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Two elite Japanese contractors collaborating to create a new townscape open to the world

theme: Construction

Two elite Japanese contractors collaborating to create a new townscape open to the world

A new townscape is about to be born in the Umekita 2nd Project district, the last remaining prime site in central Osaka. With an urban park with abundant greenery at its center, clusters of high-rise buildings will soar up in the South District and the North District. Constructing the foundations and solid frameworks for these buildings are two major construction companies based in Osaka, the Takenaka Corporation and the Obayashi Corporation. Forming a joint venture (JV) to carry out the shared project, both companies have pooled their technology and knowhow to rise to the challenge of the largest-scale project in Osaka.

From left, Mr. Kazuyoshi Goto / Takenaka Corporation (General Manager, Project Development Section, Business Promotion Department, Osaka Main Office), Mr. Yoshihiko Kurita / Umekita 2JV (Supervisory Head of the Umekita Northeast District North Rental Building Construction Office and Head of the General Office), Mr. Isamu Oshima / Umekita 2JV (Supervisory Head of the Umekita Southwest District South Rental Building Construction Office and Deputy Head of the General Office), Mr. Shinji Nishikawa / Obayashi Corporation (Director of the Construction Division and Head of Business Management, Osaka Main Office)

This is not the first time that the Takenaka Corporation and the Obayashi Corporation have worked in tandem. They also formed a joint venture to carry out construction of the earlier development district of Grand Front Osaka, known as the Umekita 1st Project, which opened in 2013.

“Both the Obayashi Corporation and we of the Takenaka Corporation are grounded in Osaka, are companies that you could say have been nurtured by Osaka. Both companies feel that the future of Osaka lies in the Umekita urban development and started the project with a heavy sense of responsibility,” reflects Mr. Kazuyoshi Goto of the Takenaka Corporation, who has been involved since the outset of the earlier redevelopment.

“The two companies worked together and shared many experiences on the Umekita 1st Project, offering up our own bits of expertise and overcoming various happenings. Since our accomplishments were well received and we are again engaged in the same kind of system, we hope to inherit that knowhow in the Umekita 2nd Project, too,” continues Mr. Shinji Nishikawa of the Obayashi Corporation, who also has been on board since the Umekita 1st Project.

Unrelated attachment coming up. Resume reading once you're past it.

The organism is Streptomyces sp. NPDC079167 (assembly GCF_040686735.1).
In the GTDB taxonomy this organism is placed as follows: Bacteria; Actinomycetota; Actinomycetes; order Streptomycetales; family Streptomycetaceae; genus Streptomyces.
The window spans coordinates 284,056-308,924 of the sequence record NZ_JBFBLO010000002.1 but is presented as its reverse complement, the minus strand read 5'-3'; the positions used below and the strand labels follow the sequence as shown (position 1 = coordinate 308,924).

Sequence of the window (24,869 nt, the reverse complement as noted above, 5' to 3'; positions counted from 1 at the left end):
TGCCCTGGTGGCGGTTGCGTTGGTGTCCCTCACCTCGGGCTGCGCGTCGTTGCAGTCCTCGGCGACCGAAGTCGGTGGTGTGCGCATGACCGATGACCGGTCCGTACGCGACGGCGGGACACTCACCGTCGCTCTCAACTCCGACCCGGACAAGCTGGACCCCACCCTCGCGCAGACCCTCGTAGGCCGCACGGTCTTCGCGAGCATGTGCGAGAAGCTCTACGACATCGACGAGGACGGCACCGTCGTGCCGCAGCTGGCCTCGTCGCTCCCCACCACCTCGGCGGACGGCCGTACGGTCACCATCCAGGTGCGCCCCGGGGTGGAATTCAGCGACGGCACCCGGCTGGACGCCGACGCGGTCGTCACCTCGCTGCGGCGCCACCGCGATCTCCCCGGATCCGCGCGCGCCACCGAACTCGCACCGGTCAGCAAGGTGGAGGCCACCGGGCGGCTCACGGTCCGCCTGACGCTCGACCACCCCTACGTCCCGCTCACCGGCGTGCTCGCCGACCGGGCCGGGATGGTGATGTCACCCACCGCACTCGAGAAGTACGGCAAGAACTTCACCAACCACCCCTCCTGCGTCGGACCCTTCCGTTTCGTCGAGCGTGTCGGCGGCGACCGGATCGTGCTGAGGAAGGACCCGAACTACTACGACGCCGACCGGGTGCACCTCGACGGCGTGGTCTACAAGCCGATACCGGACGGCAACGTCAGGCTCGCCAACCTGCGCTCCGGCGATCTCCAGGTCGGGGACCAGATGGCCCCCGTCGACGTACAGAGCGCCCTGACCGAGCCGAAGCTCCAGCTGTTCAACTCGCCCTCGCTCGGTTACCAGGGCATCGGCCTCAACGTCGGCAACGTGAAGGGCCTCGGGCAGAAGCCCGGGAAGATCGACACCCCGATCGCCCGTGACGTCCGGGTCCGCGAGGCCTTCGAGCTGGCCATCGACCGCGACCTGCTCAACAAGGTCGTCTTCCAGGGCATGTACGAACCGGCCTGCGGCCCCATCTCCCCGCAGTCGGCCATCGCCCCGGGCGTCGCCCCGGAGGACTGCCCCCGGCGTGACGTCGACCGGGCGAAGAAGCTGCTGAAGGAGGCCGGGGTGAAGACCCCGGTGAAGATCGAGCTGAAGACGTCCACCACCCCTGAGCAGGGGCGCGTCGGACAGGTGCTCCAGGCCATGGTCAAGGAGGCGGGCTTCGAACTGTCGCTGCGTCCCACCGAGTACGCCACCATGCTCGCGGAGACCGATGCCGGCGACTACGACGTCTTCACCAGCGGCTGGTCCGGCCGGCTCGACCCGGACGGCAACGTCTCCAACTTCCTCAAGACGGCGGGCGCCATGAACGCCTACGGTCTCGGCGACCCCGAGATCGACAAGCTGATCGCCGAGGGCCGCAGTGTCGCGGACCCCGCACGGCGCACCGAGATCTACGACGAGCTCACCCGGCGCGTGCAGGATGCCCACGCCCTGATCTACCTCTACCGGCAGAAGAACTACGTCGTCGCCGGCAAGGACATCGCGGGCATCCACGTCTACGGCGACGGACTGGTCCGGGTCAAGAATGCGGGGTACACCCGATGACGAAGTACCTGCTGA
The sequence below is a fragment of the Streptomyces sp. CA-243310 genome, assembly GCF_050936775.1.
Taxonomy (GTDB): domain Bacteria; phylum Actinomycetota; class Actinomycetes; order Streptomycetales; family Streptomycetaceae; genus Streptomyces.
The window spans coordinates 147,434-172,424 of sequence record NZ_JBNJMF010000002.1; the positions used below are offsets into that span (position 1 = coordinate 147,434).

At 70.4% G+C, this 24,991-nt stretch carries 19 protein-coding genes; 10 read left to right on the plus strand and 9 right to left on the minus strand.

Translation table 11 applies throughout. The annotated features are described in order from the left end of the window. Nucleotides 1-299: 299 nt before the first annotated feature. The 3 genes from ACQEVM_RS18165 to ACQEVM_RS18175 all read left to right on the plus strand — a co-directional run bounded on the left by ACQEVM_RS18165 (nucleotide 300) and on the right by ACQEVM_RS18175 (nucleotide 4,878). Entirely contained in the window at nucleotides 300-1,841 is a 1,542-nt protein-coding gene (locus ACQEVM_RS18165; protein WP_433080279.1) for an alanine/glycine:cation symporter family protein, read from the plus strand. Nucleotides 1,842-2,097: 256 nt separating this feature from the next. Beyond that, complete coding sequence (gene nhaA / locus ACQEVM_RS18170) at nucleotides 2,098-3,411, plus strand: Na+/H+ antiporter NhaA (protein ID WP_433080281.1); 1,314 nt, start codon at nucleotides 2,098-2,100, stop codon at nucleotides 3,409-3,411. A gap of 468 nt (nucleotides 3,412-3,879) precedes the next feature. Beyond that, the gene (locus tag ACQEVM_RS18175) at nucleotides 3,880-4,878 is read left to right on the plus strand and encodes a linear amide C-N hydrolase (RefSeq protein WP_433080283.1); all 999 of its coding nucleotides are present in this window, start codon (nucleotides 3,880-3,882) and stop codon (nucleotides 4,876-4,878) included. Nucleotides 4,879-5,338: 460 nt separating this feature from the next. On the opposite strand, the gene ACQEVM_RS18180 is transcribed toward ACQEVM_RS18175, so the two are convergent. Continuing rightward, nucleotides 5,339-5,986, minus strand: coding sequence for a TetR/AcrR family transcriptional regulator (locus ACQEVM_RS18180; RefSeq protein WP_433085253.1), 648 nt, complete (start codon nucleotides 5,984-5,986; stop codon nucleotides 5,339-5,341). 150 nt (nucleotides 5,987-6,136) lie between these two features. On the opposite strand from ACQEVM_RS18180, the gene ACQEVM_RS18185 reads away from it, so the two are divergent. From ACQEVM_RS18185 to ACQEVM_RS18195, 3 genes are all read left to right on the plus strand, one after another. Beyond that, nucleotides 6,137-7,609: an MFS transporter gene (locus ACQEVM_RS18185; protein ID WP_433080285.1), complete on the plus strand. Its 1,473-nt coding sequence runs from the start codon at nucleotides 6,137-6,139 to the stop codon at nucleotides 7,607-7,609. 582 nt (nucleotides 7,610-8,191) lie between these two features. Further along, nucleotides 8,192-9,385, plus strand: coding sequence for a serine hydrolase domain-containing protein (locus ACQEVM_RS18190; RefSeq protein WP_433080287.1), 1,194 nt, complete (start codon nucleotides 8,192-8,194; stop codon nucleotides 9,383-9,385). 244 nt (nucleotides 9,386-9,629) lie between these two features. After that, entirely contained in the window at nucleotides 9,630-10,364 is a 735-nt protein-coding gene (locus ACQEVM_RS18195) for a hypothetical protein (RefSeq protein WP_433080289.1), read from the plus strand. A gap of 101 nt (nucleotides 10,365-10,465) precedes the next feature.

“Combining the different culture and customs within the two companies has given birth to innovation, so that 1+1 doesn’t equal 2, but 2.5 or even 3 or more, and the result of friendly competition is that our companies will get even better in the future,” says Mr. Goto of the Takenaka Corporation.
“Those involved in the general contractor business are always aware of ‘How would the others do it?’ and you learn a lot from that, but there is also a feeling of ‘We’ll show them!’ So, if both companies combine forces they can use that synergy to work in a good direction,” says Mr. Nishikawa of the Obayashi Corporation.

Joint ventures formed by multiple companies are usually structured with one company leading in some capacity, but the Takenaka and Obayashi Corporations are continuing as in the Umekita 1st Project, and in the 2nd Project, too, have formed a fifty-fifty joint enterprise with completely equal standing. Mr. Isamu Oshima, Deputy Head of the General Office of Umekita 2nd Project Joint Enterprise, cites the merits of working jointly in construction work.

“One major reason is the ability to adopt the technology of both companies and their strengths. In technology, we can take advantage of Takenaka Corporation fortes, such as construction methods and patents, which Obayashi Corporation alone cannot provide, and likewise for the technological methods that we at Obayashi possess. The ability to work with each offering what they have is a big plus for efficient construction. In addition, there is a lot of construction underway at present in the Kansai region ahead of the Expo 2025 to be held in Osaka. For that, it is essential to bring together a multitude of workers and materials. But both the Takenaka and Obayashi corporations are based in Osaka and, by pooling their strengths, they are able to gather the human resources and materials necessary for this large-scale project.

“I’ve been involved in many projects to date, but this is my first time to be able to participate in a project integrated with a park, and not just of buildings. I think this may well be my last major work project,” says Mr. Oshima, Deputy Head of the General Office.
“We value our relationship of mutual trust and share the tenet of ‘Equal and fair business operations,’ with every employee being firmly part of that,” says Mr. Kurita, Head of the General Office.